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Ballet Talk for Dancers

fouettes


sarahlyn

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It seems everywhere I have studied, the teachers teach fouettes differently. Some want you to open front, then second. Others want you to open second and do a movement with the foot at the knee which former teachers have referred to as "stirring the batter" in a negative tone. Help! Are there different kinds of fouettes or are these all just personal preferences?

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Yes, they are different methods. Vaganova uses the open tot he side method, and most of the other methods use the front to side rond de jambe and bring the foot directly to the retiré position. I'm not sure about the back/front thing with the foot, whether that is Vaganova or not, but I think so.

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Thank you Ms. Leigh. I'm guessing that they are both acceptable methods. When you are learning the Vaganova technique, they consider their way the true "right" way. So sometimes it gets confusing and I wonder if I am doing things incorrectly or just differently. I think I will work on it both ways.

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That "back/front" appearance is really only an optical illusion as the foot is seen in the air while you are turning. Some people think there's actually a rond de jambe en l'air at that point, or worse, a petit battement sur le genou. Don't make them harder than they have to be!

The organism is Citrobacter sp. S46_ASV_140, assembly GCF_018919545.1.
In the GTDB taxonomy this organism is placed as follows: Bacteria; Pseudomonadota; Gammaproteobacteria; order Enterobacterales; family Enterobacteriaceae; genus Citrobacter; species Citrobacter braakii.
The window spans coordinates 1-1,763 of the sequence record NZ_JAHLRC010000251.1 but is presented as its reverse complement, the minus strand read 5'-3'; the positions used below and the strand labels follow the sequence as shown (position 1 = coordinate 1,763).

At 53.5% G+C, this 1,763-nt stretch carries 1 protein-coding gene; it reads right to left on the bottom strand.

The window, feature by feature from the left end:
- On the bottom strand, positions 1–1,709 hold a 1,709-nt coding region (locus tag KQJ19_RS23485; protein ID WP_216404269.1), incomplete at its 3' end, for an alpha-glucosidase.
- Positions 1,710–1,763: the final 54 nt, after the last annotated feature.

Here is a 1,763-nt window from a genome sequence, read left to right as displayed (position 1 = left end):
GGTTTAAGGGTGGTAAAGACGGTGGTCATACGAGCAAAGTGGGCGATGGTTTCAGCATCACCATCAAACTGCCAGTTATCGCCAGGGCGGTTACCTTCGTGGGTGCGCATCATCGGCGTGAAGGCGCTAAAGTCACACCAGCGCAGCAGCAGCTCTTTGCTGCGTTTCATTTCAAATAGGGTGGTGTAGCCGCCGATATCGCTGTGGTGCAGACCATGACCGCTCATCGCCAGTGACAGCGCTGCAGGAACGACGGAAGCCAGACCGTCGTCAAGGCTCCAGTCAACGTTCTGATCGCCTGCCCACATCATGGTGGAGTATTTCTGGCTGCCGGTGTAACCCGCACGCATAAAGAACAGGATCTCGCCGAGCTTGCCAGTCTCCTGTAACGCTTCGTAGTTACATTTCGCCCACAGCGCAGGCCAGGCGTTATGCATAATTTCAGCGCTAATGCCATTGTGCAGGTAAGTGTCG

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Major Mel- I was trained to actually to a petit battment at the knee (back front) in the fouette--is this truly incorrect? :unsure: sorry I am a bot confused on this! At the SI I attended, the some teachers didnt seem to mind the beat, but others said it was wrong. :D

 

Thanks!!

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That's right; it's wrong. The working foot goes to retiré devant. Do not pass retiré derriere, do not collect $200.

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Mr. Johnson,

According to my teacher who was trained at the Vaganova school in St. Petersburg, I am to actually move my foot back front. All the other teachers I've had say not to do this. I think that is why I'm so confused. Could it be a strictly Vaganova technique? Thanks for your input.

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I'll leave this one for vrsfanatic, who will know for sure. I know it's not Cecchetti, RAD, Lifar-era Paris Opera, Legat, Bournonville, Balanchine or ISTD Imperial Syllabus, so that's about all that's left.

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According to my teacher who was trained at the Vaganova school in St. Petersburg, I am to actually move my foot back front.

 

Yes, the lower leg of the working leg does beat strongly back and front during the turn. I was unaware but it may be strictly something done in Vaganova. :shrug: